Mid-point in 5774, we are about to close 2013, so it’s a great time to look back on major and not-so major Jewish events and notables of the year past. Take a deep breath and sigh, and we will begin with Israeli elections in January of 2013. Likud and Yisrael Beiteinu surfaced as the largest coalition, and we welcomed some new faces to the 19th Knesset.
The Yesh Atid party brought us Yair Lapid, who helped seat the first American to become a member of Knesset for over 20 years: Rabbi Dov Lipman. Yesh Atid also gave us Ruth Calderon, the Jewish educator-turned-politician whose inspiring maiden Knesset speech went viral, proclaiming that Jewish texts are not just for the Orthodox. Rumor has it that she has a Talmud study partner who is a member of Shas on long Knesset nights. Will that lead to mixed legislation?
On the American political front, in mid-January we learned that our new secretary of the treasury — Jack Lew — is Jewish. Jew Lew was reported to have said he goes to shul to escape politics. Seriously?
In February, we lost two newsworthy Jews: Ed Koch, the former mayor of New York (from 1978-1989) and Ronald Dworkin, the world-renowned American philosopher and influential scholar of jurisprudence. Some claim that Ed Koch was actually a more influential philosopher for his famous line about justice: “You punch me, I punch you back.”
Also in February, the world gasped as Pope Benedict XVI resigned, the first papal resignation since 1294. He was the first pope to formally and publicly exonerate the Jews for killing Jesus, in a book in 2011. We always knew we didn’t do it, but we needed someone infallible to say so. The new Pope Francis is all about progress, starting with the breaking of an important papal tradition: he does not wear red shoes. He has also busied himself by cleaning up the Vatican Bank. Perhaps when he is done, he can clean up some Jewish nonprofits that brought shame on our house in 2013 — the summer of shanda.
While Phillip Roth turned 80 this past March — l’havdil — the former president of Venezuela, Hugo Chavez died. Chavez was an outspoken anti-Semite. The Jewish community of that country halved in size during his presidency. Shalom, we say to Chavez, but not l’hitra’ot.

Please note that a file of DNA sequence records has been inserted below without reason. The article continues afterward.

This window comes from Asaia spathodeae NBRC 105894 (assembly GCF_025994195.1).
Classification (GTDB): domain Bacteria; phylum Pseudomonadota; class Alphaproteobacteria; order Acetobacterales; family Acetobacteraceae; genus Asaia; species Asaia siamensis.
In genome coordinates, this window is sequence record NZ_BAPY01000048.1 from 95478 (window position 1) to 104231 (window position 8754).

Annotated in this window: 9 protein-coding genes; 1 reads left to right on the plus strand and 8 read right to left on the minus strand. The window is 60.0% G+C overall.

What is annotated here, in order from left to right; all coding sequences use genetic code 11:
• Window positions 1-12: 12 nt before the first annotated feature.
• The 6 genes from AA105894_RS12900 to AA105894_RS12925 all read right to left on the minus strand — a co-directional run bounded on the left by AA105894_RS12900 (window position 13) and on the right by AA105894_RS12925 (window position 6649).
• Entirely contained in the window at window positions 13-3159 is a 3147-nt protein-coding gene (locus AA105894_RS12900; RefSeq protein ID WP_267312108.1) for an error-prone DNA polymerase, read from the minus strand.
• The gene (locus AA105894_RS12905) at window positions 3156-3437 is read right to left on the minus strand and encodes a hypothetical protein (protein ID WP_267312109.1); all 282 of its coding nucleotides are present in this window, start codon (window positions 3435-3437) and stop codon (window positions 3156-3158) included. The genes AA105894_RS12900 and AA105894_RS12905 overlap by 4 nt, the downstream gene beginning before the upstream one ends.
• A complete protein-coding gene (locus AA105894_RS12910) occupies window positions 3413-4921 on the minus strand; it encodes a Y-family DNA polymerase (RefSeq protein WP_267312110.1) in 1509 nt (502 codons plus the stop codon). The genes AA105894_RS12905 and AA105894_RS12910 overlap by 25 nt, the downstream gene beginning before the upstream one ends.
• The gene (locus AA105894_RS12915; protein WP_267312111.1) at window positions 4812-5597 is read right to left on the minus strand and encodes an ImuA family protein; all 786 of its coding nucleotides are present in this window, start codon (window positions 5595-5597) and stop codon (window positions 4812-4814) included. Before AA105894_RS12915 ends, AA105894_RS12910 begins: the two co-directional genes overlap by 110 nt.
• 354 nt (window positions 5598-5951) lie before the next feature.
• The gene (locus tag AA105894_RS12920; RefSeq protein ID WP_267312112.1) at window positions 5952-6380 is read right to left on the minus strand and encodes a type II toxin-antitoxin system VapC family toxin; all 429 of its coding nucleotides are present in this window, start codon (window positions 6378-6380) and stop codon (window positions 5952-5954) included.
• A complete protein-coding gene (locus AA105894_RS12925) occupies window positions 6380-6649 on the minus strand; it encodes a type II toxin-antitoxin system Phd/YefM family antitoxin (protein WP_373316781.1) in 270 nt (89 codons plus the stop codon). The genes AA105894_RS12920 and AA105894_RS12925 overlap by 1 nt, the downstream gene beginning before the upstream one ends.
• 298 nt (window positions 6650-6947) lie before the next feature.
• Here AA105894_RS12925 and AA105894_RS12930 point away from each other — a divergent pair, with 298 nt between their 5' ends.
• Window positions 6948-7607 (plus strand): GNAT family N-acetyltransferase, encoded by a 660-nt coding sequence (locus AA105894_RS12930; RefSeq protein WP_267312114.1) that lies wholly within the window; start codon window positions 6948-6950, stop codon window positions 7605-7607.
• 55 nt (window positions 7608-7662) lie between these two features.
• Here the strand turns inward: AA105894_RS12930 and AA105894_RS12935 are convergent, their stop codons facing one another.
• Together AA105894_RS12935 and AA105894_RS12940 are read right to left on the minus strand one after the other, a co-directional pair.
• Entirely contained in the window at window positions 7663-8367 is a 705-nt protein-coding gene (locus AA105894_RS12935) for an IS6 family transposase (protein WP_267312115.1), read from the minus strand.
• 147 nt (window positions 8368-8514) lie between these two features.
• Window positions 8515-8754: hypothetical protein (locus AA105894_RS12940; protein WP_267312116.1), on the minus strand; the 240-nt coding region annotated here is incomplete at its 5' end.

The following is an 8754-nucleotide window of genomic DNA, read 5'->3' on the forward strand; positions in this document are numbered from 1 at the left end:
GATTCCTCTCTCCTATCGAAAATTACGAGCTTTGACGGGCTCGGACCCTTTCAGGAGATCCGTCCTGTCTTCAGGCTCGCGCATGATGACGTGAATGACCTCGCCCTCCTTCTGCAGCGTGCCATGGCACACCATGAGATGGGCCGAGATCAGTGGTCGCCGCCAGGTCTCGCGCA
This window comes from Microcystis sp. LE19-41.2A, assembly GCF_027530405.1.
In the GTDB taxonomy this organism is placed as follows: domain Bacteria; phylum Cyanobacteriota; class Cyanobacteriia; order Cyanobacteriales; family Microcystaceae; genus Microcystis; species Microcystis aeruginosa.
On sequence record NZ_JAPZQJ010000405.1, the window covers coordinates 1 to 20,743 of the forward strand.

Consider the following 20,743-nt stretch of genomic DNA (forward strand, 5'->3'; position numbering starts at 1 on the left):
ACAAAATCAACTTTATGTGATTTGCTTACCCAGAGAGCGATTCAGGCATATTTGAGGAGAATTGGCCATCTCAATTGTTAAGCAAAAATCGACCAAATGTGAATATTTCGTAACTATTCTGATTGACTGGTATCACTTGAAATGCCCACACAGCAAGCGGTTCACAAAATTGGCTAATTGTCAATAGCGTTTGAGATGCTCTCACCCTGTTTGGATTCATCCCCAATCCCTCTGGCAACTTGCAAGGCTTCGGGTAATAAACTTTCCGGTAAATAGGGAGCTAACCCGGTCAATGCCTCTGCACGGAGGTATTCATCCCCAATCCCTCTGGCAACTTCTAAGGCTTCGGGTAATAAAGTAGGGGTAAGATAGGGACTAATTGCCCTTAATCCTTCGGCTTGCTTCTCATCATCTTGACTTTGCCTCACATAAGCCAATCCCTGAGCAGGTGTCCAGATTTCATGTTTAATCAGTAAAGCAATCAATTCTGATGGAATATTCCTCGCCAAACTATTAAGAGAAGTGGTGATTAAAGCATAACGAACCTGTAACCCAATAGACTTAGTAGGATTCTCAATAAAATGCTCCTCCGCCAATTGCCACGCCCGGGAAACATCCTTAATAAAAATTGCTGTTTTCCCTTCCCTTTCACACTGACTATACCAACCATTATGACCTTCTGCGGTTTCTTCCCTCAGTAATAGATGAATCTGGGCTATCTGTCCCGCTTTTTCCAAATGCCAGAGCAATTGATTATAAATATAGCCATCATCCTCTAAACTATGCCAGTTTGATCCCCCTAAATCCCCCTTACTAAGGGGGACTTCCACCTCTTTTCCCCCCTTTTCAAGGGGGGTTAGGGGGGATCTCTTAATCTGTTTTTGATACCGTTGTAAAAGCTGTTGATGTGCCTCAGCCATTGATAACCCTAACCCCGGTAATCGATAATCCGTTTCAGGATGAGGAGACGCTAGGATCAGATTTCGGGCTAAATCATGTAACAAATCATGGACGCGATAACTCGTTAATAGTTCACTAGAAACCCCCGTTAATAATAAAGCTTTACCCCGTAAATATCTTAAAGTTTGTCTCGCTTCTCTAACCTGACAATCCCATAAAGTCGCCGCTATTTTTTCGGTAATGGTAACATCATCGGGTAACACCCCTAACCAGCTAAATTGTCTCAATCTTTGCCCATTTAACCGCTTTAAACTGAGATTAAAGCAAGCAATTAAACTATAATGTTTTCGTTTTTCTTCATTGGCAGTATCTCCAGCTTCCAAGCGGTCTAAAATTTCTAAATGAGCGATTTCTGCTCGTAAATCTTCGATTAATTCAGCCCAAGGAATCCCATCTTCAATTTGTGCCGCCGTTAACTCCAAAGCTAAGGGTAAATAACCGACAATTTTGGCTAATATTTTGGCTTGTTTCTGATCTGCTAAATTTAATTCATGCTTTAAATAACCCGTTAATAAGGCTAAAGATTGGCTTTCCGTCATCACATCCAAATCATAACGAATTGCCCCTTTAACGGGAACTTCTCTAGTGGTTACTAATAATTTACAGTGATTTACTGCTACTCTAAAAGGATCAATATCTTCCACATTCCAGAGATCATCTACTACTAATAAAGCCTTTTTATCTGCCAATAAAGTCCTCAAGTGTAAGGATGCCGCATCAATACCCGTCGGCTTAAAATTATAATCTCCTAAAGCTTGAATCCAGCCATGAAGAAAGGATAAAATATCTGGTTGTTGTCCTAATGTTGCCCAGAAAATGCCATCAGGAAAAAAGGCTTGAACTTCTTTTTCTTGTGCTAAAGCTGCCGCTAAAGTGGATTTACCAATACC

In June we had news related to two American commodities traders. Marc Rich — formerly Reich — and Edward Snowden. Rich died in June. He had been accused of tax evasion and other financial crimes, fled to Switzerland and received a controversial presidential pardon on President Clinton’s last day in office. Belgian-born trader Edward Snowden (not Jewish) publicly leaked information about the United States mass government surveillance program, fled the country, and is now learning Russian in hiding. Both took the biblical Jonah approach to accountability: When authority calls, run in the opposite direction.
The fall brought its sweep of Jewish news: It’s been 75 years since Kristallnacht and, as we look back in sadness, we can say to those who tried to decimate us, we are back and better than ever. Then we had Thanksgivukah and really enjoyed it because it won’t be happening again in our lifetime.
The United Synagogue of Conservative Judaism celebrated its 100th birthday and former Nobel Peace Prize laureate Elie Wiesel turned 85. Speaking of Nobel Prizes, Jews (two of them Israeli), once again dominated the scene in chemistry, physics and medicine. Thank you for helping us once again win the Nerd Olympics.
This year, Israeli-born chef Yotam Ottolenghi’s books are finally available to U.S. readers. On this side of the pond, Mark Russ published “Russ & Daughters: Reflections and Recipes from the House that Herring Built,” celebrating the Jewish food legacy of the Lower East Side, while Nick Zukin and Michael Zisman Andrews published “The Artisan Jewish Deli at Home.” Artisan seems a bit of a stretch for corned beef and pickles, but it competes with Mayim Bialik’s newest weird venture, The Plant-Based Family Kitchen. You mean pastrami’s not a plant?
Near year’s end the U.S. government went into shutdown, the Jews went into “can’t shut up” about the Pew Research Center study on American Jewry. Most Jewish organizations/leaders read the study, immediately published an op-ed and proceeded to do the same thing they always did, followed by sending out an additional pledge card. One in five Jews today (22 percent) describe themselves as having no religion. It does not matter. You will still get a pledge card.
Erica Brown is scholar-in-residence at The Jewish Federation of Greater Washington. Her column appears the first week of the month.
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